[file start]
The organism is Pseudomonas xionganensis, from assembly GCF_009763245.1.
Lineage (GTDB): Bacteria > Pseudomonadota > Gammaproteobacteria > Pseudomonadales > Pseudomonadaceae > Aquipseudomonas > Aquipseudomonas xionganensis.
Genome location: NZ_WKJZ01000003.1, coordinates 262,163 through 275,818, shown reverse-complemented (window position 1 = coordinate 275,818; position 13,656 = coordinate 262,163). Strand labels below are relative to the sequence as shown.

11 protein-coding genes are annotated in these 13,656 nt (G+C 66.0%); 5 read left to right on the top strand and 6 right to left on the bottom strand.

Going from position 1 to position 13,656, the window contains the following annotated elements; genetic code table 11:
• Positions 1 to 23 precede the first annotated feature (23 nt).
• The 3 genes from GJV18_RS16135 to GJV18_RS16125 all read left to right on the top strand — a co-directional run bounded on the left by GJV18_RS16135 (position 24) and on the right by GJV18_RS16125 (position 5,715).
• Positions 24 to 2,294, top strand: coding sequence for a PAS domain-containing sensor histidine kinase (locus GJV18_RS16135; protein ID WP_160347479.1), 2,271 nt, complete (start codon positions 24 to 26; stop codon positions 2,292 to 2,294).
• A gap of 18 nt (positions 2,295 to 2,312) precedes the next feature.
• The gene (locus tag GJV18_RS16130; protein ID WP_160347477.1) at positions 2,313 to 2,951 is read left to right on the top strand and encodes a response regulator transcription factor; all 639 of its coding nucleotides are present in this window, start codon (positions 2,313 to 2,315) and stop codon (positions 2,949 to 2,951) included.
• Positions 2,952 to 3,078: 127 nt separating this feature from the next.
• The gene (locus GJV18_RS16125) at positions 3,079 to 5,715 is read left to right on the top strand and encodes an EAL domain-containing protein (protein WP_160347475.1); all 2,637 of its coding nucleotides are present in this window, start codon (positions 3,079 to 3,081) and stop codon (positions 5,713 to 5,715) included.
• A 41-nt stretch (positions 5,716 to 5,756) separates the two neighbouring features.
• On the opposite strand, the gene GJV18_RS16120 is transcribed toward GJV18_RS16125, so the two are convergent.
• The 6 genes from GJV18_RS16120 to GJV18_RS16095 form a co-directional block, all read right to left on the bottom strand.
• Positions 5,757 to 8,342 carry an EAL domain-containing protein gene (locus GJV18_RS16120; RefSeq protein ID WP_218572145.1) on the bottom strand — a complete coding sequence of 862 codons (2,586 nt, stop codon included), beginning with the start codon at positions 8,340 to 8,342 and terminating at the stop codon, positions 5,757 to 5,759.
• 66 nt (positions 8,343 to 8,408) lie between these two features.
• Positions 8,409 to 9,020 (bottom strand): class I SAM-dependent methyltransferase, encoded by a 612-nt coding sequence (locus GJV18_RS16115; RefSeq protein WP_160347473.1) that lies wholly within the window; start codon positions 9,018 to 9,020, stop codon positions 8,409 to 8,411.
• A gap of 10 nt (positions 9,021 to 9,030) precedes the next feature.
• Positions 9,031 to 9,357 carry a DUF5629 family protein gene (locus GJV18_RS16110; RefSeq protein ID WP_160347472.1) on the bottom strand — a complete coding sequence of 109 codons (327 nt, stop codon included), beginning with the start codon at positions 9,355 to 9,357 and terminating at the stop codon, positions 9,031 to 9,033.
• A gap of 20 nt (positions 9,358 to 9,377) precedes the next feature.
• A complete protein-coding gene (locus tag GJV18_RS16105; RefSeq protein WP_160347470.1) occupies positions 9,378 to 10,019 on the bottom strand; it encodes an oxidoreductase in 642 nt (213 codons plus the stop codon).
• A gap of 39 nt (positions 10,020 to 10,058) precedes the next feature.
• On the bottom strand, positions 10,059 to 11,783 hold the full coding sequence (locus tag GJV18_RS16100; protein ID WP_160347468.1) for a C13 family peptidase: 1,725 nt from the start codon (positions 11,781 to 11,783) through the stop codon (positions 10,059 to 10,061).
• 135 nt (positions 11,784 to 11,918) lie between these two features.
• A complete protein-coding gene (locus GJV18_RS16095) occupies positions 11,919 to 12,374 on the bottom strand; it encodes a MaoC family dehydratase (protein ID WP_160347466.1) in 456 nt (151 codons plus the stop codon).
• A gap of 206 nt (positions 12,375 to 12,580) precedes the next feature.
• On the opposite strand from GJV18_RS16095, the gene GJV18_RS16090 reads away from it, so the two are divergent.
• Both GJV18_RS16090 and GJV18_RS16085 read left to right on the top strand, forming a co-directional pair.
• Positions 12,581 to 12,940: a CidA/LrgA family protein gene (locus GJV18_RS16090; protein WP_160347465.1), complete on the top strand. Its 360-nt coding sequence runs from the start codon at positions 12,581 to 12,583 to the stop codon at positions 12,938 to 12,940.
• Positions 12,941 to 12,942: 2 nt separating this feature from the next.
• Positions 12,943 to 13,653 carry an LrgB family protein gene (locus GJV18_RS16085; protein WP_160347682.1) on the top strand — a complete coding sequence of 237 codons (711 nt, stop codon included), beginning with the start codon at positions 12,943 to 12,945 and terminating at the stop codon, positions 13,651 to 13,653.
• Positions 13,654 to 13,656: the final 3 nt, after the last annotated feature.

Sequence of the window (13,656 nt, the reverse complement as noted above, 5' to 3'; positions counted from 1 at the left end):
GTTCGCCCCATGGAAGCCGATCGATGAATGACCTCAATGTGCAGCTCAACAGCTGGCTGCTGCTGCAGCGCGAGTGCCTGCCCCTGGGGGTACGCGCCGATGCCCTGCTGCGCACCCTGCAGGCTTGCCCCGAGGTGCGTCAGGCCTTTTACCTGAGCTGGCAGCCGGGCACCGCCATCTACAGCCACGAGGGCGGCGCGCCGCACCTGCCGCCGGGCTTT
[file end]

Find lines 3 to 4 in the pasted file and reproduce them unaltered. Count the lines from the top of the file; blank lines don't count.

Genome location: NZ_WKJZ01000003.1, coordinates 262,163 through 275,818, shown reverse-complemented (window position 1 = coordinate 275,818; position 13,656 = coordinate 262,163). Strand labels below are relative to the sequence as shown.

11 protein-coding genes are annotated in these 13,656 nt (G+C 66.0%); 5 read left to right on the top strand and 6 right to left on the bottom strand.